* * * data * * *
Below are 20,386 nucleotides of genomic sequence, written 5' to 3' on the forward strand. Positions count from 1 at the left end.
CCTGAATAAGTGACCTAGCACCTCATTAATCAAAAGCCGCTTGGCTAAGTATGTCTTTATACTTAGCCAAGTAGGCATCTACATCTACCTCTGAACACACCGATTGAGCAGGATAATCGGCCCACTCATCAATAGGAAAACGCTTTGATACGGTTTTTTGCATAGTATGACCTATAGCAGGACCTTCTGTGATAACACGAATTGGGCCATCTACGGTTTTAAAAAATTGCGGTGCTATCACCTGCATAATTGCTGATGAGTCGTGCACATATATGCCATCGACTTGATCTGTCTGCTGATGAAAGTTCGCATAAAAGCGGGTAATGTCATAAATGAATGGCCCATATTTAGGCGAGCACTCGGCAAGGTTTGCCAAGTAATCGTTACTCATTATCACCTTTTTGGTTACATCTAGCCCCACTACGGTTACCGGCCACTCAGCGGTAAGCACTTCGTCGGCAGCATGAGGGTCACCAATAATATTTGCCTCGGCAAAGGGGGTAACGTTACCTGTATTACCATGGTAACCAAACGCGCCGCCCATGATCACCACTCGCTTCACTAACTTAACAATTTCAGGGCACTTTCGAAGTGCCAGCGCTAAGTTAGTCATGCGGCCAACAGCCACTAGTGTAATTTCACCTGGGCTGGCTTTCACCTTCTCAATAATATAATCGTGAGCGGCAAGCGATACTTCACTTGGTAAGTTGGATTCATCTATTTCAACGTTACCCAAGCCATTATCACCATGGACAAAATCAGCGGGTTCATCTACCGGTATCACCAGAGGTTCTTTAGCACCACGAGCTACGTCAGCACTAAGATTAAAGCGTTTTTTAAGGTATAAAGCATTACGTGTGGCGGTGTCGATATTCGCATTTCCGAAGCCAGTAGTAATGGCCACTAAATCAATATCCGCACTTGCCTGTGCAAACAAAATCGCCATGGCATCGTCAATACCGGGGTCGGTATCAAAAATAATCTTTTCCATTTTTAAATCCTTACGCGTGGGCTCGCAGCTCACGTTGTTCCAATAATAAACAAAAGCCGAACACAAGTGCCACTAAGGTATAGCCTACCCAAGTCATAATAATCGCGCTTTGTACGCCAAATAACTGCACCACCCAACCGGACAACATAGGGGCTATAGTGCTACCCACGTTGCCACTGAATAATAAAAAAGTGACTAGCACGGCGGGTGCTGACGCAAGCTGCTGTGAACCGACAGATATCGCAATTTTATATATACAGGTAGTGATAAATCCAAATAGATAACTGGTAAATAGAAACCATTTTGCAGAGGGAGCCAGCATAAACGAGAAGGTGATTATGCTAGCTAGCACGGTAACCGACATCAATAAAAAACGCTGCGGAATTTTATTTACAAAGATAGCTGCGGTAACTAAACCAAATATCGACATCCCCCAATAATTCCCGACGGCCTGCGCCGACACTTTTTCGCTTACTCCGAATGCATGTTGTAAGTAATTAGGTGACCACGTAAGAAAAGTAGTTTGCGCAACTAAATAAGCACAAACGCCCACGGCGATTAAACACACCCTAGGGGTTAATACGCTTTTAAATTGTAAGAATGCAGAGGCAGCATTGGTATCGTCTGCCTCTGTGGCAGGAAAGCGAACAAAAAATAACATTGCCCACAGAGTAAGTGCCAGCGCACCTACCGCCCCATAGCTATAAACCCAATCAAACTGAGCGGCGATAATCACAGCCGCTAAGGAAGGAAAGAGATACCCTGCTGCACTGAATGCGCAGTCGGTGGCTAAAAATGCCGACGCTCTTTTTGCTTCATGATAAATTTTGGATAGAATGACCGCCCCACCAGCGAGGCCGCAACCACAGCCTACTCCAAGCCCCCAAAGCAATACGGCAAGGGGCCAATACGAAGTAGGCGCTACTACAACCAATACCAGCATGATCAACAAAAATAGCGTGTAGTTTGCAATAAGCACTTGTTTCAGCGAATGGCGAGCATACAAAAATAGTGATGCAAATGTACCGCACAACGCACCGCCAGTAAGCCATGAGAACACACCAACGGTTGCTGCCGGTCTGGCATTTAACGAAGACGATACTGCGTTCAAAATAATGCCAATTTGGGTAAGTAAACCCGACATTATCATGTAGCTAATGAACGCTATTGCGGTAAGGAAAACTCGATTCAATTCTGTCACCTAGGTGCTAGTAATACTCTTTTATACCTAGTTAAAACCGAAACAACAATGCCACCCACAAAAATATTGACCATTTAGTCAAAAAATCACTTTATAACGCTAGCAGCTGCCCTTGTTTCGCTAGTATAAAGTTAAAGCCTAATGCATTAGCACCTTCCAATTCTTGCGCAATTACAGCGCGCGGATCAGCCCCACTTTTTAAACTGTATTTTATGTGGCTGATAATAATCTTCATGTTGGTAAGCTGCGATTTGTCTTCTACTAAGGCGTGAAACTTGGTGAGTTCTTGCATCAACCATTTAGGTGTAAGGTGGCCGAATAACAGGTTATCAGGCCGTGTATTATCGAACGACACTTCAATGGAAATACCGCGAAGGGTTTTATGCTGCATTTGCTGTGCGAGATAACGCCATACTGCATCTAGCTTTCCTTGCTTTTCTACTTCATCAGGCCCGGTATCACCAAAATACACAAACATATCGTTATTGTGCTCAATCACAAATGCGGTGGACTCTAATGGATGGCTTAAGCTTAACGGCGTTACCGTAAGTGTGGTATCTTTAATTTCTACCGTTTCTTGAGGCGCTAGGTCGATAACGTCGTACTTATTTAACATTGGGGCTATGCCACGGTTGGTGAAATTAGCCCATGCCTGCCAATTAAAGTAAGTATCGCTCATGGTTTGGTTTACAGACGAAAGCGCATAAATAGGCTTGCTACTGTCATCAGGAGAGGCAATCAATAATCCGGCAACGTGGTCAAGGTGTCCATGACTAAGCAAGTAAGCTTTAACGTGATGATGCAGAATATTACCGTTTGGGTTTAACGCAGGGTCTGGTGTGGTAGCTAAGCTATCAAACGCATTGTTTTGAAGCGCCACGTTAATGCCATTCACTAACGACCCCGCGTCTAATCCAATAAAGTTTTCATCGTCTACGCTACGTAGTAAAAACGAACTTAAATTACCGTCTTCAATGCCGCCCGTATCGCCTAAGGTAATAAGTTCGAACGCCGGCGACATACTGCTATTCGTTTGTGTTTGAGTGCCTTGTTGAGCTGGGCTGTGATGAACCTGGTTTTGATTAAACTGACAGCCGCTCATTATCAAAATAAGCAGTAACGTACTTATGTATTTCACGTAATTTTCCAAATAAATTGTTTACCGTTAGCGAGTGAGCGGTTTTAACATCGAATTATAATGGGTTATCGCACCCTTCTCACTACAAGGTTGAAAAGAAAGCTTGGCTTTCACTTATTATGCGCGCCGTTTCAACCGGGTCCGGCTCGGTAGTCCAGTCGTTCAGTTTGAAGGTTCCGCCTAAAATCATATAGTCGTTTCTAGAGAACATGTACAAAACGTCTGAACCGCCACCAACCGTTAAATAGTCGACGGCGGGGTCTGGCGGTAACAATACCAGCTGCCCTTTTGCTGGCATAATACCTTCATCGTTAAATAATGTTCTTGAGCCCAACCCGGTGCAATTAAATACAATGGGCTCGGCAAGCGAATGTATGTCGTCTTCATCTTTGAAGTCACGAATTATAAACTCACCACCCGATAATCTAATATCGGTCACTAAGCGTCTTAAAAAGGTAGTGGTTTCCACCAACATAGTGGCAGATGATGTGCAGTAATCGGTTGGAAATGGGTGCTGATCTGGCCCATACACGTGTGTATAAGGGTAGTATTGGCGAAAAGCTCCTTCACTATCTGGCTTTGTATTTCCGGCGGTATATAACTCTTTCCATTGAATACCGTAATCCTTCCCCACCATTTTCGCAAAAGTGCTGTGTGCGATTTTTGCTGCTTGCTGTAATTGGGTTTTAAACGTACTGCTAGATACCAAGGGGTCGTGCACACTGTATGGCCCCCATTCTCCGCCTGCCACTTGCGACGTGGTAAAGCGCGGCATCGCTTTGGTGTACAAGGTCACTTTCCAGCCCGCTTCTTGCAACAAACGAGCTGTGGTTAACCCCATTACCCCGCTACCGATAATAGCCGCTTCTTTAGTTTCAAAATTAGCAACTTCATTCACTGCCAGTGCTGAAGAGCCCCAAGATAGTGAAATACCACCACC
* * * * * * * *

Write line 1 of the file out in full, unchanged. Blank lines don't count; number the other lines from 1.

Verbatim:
Below are 20,386 nucleotides of genomic sequence, written 5' to 3' on the forward strand. Positions count from 1 at the left end.